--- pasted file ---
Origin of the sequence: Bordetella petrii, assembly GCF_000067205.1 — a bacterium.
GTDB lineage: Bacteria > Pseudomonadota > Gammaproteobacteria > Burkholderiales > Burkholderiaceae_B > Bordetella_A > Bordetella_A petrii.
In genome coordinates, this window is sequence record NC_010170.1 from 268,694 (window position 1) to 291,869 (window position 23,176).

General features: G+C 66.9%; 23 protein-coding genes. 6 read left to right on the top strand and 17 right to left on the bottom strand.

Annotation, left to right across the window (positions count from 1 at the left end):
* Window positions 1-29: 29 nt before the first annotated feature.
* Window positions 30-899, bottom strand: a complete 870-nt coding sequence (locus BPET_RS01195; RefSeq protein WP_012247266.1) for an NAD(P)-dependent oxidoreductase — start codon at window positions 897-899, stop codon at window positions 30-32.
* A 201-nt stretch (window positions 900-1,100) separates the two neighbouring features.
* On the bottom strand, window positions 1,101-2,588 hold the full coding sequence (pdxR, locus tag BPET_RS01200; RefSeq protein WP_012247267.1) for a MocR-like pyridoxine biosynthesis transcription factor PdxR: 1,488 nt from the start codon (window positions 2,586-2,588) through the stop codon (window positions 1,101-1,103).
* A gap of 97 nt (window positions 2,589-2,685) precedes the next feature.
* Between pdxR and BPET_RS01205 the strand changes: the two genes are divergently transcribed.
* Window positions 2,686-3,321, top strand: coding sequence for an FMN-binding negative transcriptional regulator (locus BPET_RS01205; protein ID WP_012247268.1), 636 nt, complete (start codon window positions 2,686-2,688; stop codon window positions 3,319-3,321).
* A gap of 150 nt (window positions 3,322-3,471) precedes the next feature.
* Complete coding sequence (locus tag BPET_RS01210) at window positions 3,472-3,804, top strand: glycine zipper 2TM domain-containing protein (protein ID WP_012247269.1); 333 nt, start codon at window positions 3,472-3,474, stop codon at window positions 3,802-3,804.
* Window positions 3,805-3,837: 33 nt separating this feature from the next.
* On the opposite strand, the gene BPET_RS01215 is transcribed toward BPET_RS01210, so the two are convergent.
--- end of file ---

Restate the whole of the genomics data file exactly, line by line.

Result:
Origin of the sequence: Bordetella petrii, assembly GCF_000067205.1 — a bacterium.
GTDB lineage: Bacteria > Pseudomonadota > Gammaproteobacteria > Burkholderiales > Burkholderiaceae_B > Bordetella_A > Bordetella_A petrii.
In genome coordinates, this window is sequence record NC_010170.1 from 268,694 (window position 1) to 291,869 (window position 23,176).

General features: G+C 66.9%; 23 protein-coding genes. 6 read left to right on the top strand and 17 right to left on the bottom strand.

Annotation, left to right across the window (positions count from 1 at the left end):
* Window positions 1-29: 29 nt before the first annotated feature.
* Window positions 30-899, bottom strand: a complete 870-nt coding sequence (locus BPET_RS01195; RefSeq protein WP_012247266.1) for an NAD(P)-dependent oxidoreductase — start codon at window positions 897-899, stop codon at window positions 30-32.
* A 201-nt stretch (window positions 900-1,100) separates the two neighbouring features.
* On the bottom strand, window positions 1,101-2,588 hold the full coding sequence (pdxR, locus tag BPET_RS01200; RefSeq protein WP_012247267.1) for a MocR-like pyridoxine biosynthesis transcription factor PdxR: 1,488 nt from the start codon (window positions 2,586-2,588) through the stop codon (window positions 1,101-1,103).
* A gap of 97 nt (window positions 2,589-2,685) precedes the next feature.
* Between pdxR and BPET_RS01205 the strand changes: the two genes are divergently transcribed.
* Window positions 2,686-3,321, top strand: coding sequence for an FMN-binding negative transcriptional regulator (locus BPET_RS01205; protein ID WP_012247268.1), 636 nt, complete (start codon window positions 2,686-2,688; stop codon window positions 3,319-3,321).
* A gap of 150 nt (window positions 3,322-3,471) precedes the next feature.
* Complete coding sequence (locus tag BPET_RS01210) at window positions 3,472-3,804, top strand: glycine zipper 2TM domain-containing protein (protein ID WP_012247269.1); 333 nt, start codon at window positions 3,472-3,474, stop codon at window positions 3,802-3,804.
* Window positions 3,805-3,837: 33 nt separating this feature from the next.
* On the opposite strand, the gene BPET_RS01215 is transcribed toward BPET_RS01210, so the two are convergent.